IN DEMAND, AND THEN NOT

Huntington Hartford and Andy Warhol.  Photo courtesy of Vanity Fair.

A couple of weeks ago, one Sunday evening, I was driving back to my home in New York City from Hunter Mountain in upstate New York.  Most of my drive home was spent on the New York State Thruway, the major vehicular artery connecting the city to the state capital, Albany, and then on to Montréal via a continuation called the Northway.

As I approached the New Jersey border (please see my post WHAT’S IN A BORDER) driving southbound, I passed by Schunemunk Mountain on my right and then a succession of some small hills and valleys.  I also drove under a pedestrian overpass where I used to play a silly game with my children; the object of the game was to cross directly over the path of an oncoming car and get ‘run over’ (except, of course, you are on the overpass above).  Small children love this game – the direct opposite of “don’t play in traffic” – as well as parents with the mind of a small child.

Before crossing the border, I passed through a small dreary rural town called Hillburn.  After crossing, the sprawl of suburbanization was immediately palpable.

The last 20 miles took me through the northwest corner of New Jersey.  One of my favorite stops is a well-stocked A&P Supermarket in Allendale.  Not only does it feature a great selection of grocery items at low prices, but also has an unexpectedly good selection of wines.  Like 10 year old Pauillacs, perfect for drinking, which cannot be found in Manhattan (at least not 10 year old ones – damn wine bitches teefed all the good stuff).

To my surprise, I pulled up to see that the familiar A&P moniker that used to grace the façade above the front doors had been replaced by the new name ACME.  A&P, a retail business since 1859, alas, was now defunct.

It reminded me of a strange business investment solicitation my Dad received in the early 1980s.  In this case, I was not the wingman, but the paddleman.  Let me explain.

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THE PROVENANCE OF DILIGENCE

The scenes featuring Gloria in “The Lost Weekend” are said to be shot in PJ Clarke’s bar, still at the corner of Third and 55th, but no longer under the shadow of the El.

It was not “New York’s New Yorkiest” joint, however, as declared by Walter Winchell, the leading radio personality of the 1940s and 1950s. That honor fell squarely on The Stork Club.

Unlike PJ Clarke’s unfortunately, nothing is left today of The Stork. Owner Sherman Billingsley was arguably one of New York’s greatest celebrities from the 1940s and 1950s. Where he once fought union pickets and sabotage, while throwing customers out (who dared to patronize the rival Harwyn club), a peaceful pocket park marks the former location of the famous glitzy eatery and bar.

There aren’t that many relics of old New York left. Probably one of the best “New Yorkiest” venues still in existence is the storied Cooper Union for the Advancement of Science and Art. It’s a puzzling institution in that many New Yorkers don’t seem to know about it. When I asked my Dad where he went to college, he told me proudly “Cooper Union” and when he noticed my quizzical look, proceeded to tell me about it.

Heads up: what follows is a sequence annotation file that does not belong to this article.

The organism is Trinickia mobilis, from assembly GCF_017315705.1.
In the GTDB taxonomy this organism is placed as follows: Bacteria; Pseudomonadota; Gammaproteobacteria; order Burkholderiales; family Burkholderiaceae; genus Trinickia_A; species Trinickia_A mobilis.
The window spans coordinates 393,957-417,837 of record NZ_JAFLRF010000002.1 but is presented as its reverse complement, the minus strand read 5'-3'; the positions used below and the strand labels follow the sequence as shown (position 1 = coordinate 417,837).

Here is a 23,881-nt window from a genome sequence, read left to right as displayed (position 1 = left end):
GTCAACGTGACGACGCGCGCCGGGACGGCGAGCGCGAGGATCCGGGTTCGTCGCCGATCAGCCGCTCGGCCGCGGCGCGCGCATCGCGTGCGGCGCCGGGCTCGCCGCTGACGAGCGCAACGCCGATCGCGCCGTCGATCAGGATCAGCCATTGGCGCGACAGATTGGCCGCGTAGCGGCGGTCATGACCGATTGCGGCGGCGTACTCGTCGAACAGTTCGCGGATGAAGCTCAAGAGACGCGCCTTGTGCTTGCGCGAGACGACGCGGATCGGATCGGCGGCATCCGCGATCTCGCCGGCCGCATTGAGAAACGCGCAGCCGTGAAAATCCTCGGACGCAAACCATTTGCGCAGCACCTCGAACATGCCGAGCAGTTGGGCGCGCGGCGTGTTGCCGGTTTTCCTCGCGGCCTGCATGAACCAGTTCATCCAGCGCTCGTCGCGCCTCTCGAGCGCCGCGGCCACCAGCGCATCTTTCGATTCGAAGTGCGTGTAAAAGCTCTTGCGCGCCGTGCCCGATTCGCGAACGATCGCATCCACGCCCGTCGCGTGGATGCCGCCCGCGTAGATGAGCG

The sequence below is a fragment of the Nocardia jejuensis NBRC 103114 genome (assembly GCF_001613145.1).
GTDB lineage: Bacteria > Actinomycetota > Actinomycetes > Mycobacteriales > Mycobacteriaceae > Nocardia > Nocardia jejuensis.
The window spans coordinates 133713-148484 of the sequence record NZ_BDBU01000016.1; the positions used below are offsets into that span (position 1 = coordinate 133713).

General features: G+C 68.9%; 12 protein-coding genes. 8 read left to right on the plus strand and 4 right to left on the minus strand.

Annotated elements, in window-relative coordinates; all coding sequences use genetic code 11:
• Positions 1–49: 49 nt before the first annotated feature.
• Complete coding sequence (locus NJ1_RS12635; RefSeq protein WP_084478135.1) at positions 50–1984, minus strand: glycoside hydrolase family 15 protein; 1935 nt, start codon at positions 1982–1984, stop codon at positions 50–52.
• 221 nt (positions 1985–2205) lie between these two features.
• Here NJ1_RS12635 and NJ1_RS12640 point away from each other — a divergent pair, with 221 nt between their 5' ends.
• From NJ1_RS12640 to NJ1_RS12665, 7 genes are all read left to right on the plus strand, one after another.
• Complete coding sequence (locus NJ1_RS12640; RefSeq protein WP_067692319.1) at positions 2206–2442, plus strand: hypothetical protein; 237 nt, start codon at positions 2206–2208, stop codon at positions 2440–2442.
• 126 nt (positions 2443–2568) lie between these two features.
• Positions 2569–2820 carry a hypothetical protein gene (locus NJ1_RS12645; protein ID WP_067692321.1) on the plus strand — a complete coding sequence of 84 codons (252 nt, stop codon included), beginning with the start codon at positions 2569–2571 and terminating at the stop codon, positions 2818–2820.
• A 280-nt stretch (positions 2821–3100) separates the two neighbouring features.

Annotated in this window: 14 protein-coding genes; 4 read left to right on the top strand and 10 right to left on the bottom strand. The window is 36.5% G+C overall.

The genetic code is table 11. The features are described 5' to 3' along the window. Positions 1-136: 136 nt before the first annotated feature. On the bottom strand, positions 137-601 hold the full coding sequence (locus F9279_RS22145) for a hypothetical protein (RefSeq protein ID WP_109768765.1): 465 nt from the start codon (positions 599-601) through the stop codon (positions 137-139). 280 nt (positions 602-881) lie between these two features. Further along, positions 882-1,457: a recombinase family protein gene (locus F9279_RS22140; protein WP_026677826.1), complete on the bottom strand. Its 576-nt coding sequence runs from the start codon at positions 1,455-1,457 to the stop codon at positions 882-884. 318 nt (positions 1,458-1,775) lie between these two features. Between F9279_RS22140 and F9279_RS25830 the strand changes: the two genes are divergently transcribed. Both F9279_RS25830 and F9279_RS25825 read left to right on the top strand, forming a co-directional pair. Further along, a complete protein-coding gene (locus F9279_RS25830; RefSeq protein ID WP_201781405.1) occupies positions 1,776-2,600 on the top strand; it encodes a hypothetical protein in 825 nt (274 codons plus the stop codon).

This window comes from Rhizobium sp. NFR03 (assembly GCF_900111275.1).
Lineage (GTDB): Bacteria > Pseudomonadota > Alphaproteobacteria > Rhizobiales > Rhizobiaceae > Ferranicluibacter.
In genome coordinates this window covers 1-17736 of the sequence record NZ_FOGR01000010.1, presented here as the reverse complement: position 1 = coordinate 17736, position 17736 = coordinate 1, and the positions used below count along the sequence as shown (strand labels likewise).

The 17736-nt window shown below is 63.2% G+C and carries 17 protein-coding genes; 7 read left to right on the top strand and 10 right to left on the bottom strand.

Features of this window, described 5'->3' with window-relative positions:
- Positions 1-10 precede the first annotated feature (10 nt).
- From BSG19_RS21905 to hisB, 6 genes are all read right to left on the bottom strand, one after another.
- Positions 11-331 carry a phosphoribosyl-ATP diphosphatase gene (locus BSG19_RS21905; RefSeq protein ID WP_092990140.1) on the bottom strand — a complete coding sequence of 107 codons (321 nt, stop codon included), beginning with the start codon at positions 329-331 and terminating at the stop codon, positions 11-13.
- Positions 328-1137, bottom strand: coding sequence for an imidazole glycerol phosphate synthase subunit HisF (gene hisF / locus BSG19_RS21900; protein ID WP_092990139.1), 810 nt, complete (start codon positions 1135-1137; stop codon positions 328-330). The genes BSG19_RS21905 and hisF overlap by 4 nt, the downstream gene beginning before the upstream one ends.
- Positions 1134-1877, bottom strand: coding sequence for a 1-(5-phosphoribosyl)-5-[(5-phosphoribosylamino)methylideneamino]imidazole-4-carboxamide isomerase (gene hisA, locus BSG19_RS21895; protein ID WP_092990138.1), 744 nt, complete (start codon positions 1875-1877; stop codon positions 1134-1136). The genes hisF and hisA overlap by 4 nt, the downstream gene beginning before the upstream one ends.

LOOKING BACK AT THE FILM NOIR 1940s

“The Lost Weekend,” as previously noted in my post of the same name, was the Academy Award best picture of 1945.  It not only reveals Gotham of yesterday by way of moving images, like the main actor stumbling haggardly under the Third Avenue El in search of a drink, but also by way of the language and the accents of the era.  Unlike the 1960 classic “Butterfield 8,” the personalities in “The Lost Weekend” engage with each other directly, with a minimum of game playing or social charades.  It was the 1940s way.

Significantly, as it relates to The Bernard Olcott Story, it’s about a writer!  There’s even a reference to my distant cousin James Thurber (on my mother’s side) in the first few minutes.

What can you say about the film noir world of the 1940s, the formative decade for my Dad?  Well, for one thing, there were a HELL of a lot of barber shops.  Everywhere!

However, the first thing I noticed were the strong New York accents, most notably as spoken by the bartender Nat.  He routinely addresses the main character, Don Birnham, as “Mr. Boy-nam.”  This brings me back to working at Olcott International in Weehawken in the late 1970s and afterwards, please see my post “GOODBYE 212, HELLO 201?”

MR. CLEAN AND ANOTHER END

Back in 1961 and 1962, I would often be plopped down in front of the black and white television.  In between ‘Heckle and Jeckle’ and ‘Mighty Mouse‘ cartoons, there were commercials, many in great sing-along formats — sometimes both cartoons and commercials featured bouncing balls.

Heckle_and_jeckle_promo_picture[1]

But there was one that always remained far and away my favorite.  Mr. Clean:

There’s nothing you can’t do, Mr. Clean!

Oh gosh, do I remember clapping along to this jingle!  I would get my Mom and Pia, my stocky middle-aged and eastern-European (Hungarian?) nanny, to join me in song and dance.  I was a very infectious musical conductor.

My Mom loved Mr. Clean because it made the floors so antiseptic you could eat off them (wait for it to dry first, please).  My Dad loved Mr. Clean, well, because my Mom loved Mr. Clean.  And me?  I was ecstatic to be the third wheel spinning in the love-a-thon.